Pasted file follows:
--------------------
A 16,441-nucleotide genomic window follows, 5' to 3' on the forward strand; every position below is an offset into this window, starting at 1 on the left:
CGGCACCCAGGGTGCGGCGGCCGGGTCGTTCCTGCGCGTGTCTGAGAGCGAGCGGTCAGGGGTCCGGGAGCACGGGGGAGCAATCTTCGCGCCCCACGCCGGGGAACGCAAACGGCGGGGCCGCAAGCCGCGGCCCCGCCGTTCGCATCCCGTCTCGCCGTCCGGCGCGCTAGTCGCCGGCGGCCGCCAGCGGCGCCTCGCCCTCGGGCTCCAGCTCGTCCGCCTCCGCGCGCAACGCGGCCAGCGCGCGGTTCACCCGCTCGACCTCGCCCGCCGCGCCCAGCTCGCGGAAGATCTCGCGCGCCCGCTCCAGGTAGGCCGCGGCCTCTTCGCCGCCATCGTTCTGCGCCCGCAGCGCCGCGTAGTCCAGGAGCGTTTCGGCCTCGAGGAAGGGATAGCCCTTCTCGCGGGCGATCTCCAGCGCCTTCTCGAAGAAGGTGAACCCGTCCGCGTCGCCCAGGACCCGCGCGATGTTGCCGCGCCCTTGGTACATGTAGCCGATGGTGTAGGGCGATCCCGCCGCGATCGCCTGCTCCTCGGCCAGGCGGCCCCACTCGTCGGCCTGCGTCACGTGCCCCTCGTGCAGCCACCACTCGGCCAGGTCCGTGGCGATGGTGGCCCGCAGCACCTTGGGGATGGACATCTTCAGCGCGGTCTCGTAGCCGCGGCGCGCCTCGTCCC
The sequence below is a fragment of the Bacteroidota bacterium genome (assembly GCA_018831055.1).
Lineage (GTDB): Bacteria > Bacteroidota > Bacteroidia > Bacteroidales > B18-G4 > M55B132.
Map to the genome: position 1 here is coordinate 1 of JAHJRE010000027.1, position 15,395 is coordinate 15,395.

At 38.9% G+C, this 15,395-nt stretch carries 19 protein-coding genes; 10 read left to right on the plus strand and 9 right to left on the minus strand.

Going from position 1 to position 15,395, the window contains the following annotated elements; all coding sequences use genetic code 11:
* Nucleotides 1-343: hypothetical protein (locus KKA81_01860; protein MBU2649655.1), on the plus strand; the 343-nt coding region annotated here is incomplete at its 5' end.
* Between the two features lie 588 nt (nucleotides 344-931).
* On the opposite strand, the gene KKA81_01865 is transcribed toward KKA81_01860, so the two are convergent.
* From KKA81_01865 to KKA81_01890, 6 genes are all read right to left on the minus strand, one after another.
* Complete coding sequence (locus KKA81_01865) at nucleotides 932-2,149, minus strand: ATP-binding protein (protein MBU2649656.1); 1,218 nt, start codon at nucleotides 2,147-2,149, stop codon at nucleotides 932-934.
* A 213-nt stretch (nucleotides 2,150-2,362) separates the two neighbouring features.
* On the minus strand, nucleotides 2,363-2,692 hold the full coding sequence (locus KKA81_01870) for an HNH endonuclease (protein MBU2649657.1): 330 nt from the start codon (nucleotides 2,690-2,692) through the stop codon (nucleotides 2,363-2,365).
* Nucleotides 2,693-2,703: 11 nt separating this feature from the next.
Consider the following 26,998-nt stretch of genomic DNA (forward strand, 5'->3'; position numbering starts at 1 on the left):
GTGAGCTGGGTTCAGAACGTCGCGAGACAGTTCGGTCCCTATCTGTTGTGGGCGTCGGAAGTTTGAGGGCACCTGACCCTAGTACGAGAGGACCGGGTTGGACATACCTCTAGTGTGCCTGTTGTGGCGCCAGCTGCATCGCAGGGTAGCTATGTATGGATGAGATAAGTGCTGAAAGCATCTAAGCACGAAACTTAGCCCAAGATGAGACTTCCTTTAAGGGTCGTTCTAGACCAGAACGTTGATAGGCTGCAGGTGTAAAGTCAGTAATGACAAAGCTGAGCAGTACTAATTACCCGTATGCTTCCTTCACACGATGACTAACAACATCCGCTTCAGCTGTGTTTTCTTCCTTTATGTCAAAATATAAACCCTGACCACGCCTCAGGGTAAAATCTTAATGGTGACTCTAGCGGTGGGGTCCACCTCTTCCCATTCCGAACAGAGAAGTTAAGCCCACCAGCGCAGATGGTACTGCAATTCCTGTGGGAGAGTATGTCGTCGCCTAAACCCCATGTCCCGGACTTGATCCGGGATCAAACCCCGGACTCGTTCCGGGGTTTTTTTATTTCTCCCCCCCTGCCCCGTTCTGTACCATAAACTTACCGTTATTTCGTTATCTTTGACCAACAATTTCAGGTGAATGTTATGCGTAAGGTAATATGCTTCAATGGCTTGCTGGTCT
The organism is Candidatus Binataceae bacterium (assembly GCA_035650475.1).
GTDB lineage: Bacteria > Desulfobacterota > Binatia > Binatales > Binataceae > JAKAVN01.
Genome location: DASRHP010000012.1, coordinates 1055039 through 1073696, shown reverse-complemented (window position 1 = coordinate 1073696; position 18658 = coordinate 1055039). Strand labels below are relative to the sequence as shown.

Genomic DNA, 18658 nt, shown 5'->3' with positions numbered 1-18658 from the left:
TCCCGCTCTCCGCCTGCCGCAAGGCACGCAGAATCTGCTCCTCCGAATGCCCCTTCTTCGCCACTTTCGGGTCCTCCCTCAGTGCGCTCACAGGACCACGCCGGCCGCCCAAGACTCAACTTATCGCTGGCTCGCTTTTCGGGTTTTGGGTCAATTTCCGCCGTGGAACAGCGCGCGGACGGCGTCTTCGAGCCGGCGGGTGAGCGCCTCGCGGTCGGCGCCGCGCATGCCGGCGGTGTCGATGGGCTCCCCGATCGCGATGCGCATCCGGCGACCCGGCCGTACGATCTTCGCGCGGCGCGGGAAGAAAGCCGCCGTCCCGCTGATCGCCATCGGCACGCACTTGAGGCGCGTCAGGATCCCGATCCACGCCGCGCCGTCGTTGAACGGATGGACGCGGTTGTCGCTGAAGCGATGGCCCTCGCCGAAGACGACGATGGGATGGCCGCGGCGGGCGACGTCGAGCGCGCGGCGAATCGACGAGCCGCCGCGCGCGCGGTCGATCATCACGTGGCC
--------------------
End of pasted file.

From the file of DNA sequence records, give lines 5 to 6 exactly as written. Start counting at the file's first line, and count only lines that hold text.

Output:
Map to the genome: position 1 here is coordinate 1 of JAHJRE010000027.1, position 15,395 is coordinate 15,395.

At 38.9% G+C, this 15,395-nt stretch carries 19 protein-coding genes; 10 read left to right on the plus strand and 9 right to left on the minus strand.